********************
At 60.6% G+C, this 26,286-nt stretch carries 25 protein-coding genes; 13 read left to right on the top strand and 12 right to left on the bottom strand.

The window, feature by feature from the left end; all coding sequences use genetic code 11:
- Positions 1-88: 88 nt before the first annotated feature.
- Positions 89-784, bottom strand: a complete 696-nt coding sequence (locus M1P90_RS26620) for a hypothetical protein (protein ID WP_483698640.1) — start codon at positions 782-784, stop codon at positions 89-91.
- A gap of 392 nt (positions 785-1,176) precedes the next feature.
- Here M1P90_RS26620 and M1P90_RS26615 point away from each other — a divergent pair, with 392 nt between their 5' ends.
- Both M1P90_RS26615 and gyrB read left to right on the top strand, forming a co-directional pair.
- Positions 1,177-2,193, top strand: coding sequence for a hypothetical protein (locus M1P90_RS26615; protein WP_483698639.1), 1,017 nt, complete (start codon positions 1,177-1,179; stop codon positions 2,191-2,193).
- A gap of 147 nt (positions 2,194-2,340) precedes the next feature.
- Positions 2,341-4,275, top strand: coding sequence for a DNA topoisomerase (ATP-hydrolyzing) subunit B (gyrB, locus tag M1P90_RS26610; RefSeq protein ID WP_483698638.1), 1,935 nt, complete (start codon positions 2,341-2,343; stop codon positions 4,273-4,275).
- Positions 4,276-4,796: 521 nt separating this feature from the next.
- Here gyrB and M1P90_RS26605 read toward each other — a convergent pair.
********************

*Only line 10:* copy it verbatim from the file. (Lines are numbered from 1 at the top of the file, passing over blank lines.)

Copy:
- Positions 2,341-4,275, top strand: coding sequence for a DNA topoisomerase (ATP-hydrolyzing) subunit B (gyrB, locus tag M1P90_RS26610; RefSeq protein ID WP_483698638.1), 1,935 nt, complete (start codon positions 2,341-2,343; stop codon positions 4,273-4,275).